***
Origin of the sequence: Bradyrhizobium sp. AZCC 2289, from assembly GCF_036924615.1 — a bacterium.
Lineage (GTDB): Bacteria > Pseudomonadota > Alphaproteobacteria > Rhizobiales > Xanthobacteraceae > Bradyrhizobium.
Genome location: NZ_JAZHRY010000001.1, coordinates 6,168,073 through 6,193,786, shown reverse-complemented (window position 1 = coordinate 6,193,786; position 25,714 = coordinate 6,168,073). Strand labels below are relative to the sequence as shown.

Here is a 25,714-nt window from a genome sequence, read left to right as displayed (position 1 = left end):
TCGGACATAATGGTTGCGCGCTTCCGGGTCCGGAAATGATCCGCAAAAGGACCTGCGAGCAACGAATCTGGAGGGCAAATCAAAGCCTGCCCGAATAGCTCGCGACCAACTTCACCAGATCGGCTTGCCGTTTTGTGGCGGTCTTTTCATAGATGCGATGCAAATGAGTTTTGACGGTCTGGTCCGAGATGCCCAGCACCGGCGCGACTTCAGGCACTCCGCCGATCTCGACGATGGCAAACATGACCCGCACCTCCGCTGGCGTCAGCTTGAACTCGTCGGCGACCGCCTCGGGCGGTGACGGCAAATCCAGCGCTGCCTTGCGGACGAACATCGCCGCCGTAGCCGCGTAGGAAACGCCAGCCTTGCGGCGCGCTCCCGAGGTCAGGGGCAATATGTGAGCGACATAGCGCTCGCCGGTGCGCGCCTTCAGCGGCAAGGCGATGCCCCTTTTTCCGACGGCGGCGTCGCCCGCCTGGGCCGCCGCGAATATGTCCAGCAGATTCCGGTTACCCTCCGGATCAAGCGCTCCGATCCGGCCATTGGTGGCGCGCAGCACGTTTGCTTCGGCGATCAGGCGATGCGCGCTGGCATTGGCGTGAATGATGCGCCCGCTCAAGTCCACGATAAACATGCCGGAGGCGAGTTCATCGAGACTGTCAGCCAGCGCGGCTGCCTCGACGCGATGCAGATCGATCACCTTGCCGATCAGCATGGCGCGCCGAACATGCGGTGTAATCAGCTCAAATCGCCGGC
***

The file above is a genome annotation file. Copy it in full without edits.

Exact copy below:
Origin of the sequence: Bradyrhizobium sp. AZCC 2289, from assembly GCF_036924615.1 — a bacterium.
Lineage (GTDB): Bacteria > Pseudomonadota > Alphaproteobacteria > Rhizobiales > Xanthobacteraceae > Bradyrhizobium.
Genome location: NZ_JAZHRY010000001.1, coordinates 6,168,073 through 6,193,786, shown reverse-complemented (window position 1 = coordinate 6,193,786; position 25,714 = coordinate 6,168,073). Strand labels below are relative to the sequence as shown.

Here is a 25,714-nt window from a genome sequence, read left to right as displayed (position 1 = left end):
TCGGACATAATGGTTGCGCGCTTCCGGGTCCGGAAATGATCCGCAAAAGGACCTGCGAGCAACGAATCTGGAGGGCAAATCAAAGCCTGCCCGAATAGCTCGCGACCAACTTCACCAGATCGGCTTGCCGTTTTGTGGCGGTCTTTTCATAGATGCGATGCAAATGAGTTTTGACGGTCTGGTCCGAGATGCCCAGCACCGGCGCGACTTCAGGCACTCCGCCGATCTCGACGATGGCAAACATGACCCGCACCTCCGCTGGCGTCAGCTTGAACTCGTCGGCGACCGCCTCGGGCGGTGACGGCAAATCCAGCGCTGCCTTGCGGACGAACATCGCCGCCGTAGCCGCGTAGGAAACGCCAGCCTTGCGGCGCGCTCCCGAGGTCAGGGGCAATATGTGAGCGACATAGCGCTCGCCGGTGCGCGCCTTCAGCGGCAAGGCGATGCCCCTTTTTCCGACGGCGGCGTCGCCCGCCTGGGCCGCCGCGAATATGTCCAGCAGATTCCGGTTACCCTCCGGATCAAGCGCTCCGATCCGGCCATTGGTGGCGCGCAGCACGTTTGCTTCGGCGATCAGGCGATGCGCGCTGGCATTGGCGTGAATGATGCGCCCGCTCAAGTCCACGATAAACATGCCGGAGGCGAGTTCATCGAGACTGTCAGCCAGCGCGGCTGCCTCGACGCGATGCAGATCGATCACCTTGCCGATCAGCATGGCGCGCCGAACATGCGGTGTAATCAGCTCAAATCGCCGGC